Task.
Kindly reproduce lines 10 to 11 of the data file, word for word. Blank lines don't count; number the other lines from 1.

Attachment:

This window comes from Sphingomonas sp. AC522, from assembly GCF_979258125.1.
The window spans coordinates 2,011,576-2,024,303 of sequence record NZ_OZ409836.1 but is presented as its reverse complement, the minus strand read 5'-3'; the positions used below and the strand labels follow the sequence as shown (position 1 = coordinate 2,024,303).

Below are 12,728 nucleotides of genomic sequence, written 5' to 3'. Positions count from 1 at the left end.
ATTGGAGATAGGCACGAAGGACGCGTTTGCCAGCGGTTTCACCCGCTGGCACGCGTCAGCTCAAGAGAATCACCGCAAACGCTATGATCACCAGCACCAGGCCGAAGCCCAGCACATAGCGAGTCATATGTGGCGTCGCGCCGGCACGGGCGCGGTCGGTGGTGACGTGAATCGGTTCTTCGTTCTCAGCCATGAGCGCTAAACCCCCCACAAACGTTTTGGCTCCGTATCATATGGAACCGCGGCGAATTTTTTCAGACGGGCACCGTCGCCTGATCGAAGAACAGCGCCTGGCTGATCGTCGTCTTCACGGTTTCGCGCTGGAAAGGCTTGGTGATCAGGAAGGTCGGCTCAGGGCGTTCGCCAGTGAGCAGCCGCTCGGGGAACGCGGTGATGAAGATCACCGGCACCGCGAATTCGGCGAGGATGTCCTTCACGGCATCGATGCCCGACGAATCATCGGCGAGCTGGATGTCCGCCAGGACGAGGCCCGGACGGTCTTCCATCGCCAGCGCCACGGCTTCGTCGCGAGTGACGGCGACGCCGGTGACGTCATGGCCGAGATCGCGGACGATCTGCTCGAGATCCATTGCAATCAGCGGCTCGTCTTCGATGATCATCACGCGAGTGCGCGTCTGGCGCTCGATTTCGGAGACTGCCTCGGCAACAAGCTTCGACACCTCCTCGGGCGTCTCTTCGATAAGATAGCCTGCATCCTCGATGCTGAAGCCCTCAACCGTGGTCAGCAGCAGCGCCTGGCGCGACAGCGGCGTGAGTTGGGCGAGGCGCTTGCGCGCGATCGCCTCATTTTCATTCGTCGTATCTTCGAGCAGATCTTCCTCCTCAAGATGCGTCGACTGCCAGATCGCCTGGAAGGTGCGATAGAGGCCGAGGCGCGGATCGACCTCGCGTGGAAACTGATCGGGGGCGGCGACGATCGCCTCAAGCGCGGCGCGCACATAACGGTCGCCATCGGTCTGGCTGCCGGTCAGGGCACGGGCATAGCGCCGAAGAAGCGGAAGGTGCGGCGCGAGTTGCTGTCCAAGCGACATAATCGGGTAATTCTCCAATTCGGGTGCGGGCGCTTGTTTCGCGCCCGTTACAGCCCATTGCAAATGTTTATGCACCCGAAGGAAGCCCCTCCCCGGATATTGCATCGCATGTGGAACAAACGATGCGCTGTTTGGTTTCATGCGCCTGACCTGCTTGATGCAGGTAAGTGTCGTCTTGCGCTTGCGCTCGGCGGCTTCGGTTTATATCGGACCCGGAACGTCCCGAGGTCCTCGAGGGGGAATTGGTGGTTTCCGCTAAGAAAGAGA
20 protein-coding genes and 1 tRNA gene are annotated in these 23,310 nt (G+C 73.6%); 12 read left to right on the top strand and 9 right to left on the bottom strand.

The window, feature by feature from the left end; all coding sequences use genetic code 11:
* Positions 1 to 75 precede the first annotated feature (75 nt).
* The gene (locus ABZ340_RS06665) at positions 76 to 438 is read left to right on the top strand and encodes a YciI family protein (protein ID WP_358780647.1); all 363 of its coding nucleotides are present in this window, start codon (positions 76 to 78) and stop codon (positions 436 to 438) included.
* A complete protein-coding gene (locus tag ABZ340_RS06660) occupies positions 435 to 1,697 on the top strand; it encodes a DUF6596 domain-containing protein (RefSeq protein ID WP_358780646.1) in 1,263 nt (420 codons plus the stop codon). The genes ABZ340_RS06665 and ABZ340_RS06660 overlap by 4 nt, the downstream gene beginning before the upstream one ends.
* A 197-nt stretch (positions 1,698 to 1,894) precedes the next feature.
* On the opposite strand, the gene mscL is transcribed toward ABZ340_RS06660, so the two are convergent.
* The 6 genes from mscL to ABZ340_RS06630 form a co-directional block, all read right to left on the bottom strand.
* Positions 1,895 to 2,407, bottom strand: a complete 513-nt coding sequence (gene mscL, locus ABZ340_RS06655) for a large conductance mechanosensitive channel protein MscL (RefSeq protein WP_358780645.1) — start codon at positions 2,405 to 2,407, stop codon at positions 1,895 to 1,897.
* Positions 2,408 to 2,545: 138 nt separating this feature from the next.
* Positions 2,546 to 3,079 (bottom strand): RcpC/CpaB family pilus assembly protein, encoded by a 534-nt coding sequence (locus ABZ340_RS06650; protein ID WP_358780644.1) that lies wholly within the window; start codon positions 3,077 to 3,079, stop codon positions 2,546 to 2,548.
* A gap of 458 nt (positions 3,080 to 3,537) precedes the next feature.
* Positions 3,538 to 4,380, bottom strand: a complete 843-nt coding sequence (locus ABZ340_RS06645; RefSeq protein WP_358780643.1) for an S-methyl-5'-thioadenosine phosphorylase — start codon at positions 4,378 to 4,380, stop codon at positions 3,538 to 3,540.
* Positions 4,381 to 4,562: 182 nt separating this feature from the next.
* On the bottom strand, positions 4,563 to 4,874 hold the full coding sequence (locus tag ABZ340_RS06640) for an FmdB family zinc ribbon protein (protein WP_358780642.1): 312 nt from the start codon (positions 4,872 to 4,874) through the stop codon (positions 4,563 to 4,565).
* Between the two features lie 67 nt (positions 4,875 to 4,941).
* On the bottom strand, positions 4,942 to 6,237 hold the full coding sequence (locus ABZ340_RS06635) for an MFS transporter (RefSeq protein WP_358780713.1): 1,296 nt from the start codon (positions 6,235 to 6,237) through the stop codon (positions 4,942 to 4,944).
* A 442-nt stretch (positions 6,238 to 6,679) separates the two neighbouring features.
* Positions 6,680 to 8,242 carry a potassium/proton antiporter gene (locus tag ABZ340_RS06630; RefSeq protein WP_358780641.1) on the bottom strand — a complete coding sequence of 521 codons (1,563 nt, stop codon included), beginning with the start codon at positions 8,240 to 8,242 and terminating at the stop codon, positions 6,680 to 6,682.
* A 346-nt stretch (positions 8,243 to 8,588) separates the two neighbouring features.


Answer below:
* A 197-nt stretch (positions 1,698 to 1,894) precedes the next feature.
* On the opposite strand, the gene mscL is transcribed toward ABZ340_RS06660, so the two are convergent.